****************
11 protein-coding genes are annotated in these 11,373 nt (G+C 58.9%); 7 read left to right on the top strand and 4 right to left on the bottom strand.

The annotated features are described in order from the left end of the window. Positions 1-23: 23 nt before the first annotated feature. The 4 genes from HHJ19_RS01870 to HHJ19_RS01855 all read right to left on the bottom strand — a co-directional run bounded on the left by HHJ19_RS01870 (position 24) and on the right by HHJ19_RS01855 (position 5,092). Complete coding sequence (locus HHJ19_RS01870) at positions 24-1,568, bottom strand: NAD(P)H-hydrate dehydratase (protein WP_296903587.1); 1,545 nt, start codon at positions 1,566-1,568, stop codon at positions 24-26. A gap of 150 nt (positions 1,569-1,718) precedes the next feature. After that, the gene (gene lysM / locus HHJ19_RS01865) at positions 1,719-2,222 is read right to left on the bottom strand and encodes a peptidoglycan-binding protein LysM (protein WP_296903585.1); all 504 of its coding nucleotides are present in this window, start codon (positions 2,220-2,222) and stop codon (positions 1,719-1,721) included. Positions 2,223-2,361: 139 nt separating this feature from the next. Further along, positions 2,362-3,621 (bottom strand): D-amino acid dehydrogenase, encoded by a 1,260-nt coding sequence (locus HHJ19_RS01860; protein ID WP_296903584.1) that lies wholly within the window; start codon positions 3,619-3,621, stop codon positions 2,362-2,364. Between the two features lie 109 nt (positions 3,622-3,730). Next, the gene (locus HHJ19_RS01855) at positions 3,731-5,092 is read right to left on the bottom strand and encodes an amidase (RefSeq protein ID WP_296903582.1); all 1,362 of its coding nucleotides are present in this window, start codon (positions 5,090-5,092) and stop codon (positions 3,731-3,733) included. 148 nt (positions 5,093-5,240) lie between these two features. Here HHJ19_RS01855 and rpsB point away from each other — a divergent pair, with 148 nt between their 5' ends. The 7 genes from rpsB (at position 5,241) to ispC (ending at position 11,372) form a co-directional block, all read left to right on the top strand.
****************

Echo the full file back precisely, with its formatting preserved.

11 protein-coding genes are annotated in these 11,373 nt (G+C 58.9%); 7 read left to right on the top strand and 4 right to left on the bottom strand.

The annotated features are described in order from the left end of the window. Positions 1-23: 23 nt before the first annotated feature. The 4 genes from HHJ19_RS01870 to HHJ19_RS01855 all read right to left on the bottom strand — a co-directional run bounded on the left by HHJ19_RS01870 (position 24) and on the right by HHJ19_RS01855 (position 5,092). Complete coding sequence (locus HHJ19_RS01870) at positions 24-1,568, bottom strand: NAD(P)H-hydrate dehydratase (protein WP_296903587.1); 1,545 nt, start codon at positions 1,566-1,568, stop codon at positions 24-26. A gap of 150 nt (positions 1,569-1,718) precedes the next feature. After that, the gene (gene lysM / locus HHJ19_RS01865) at positions 1,719-2,222 is read right to left on the bottom strand and encodes a peptidoglycan-binding protein LysM (protein WP_296903585.1); all 504 of its coding nucleotides are present in this window, start codon (positions 2,220-2,222) and stop codon (positions 1,719-1,721) included. Positions 2,223-2,361: 139 nt separating this feature from the next. Further along, positions 2,362-3,621 (bottom strand): D-amino acid dehydrogenase, encoded by a 1,260-nt coding sequence (locus HHJ19_RS01860; protein ID WP_296903584.1) that lies wholly within the window; start codon positions 3,619-3,621, stop codon positions 2,362-2,364. Between the two features lie 109 nt (positions 3,622-3,730). Next, the gene (locus HHJ19_RS01855) at positions 3,731-5,092 is read right to left on the bottom strand and encodes an amidase (RefSeq protein ID WP_296903582.1); all 1,362 of its coding nucleotides are present in this window, start codon (positions 5,090-5,092) and stop codon (positions 3,731-3,733) included. 148 nt (positions 5,093-5,240) lie between these two features. Here HHJ19_RS01855 and rpsB point away from each other — a divergent pair, with 148 nt between their 5' ends. The 7 genes from rpsB (at position 5,241) to ispC (ending at position 11,372) form a co-directional block, all read left to right on the top strand.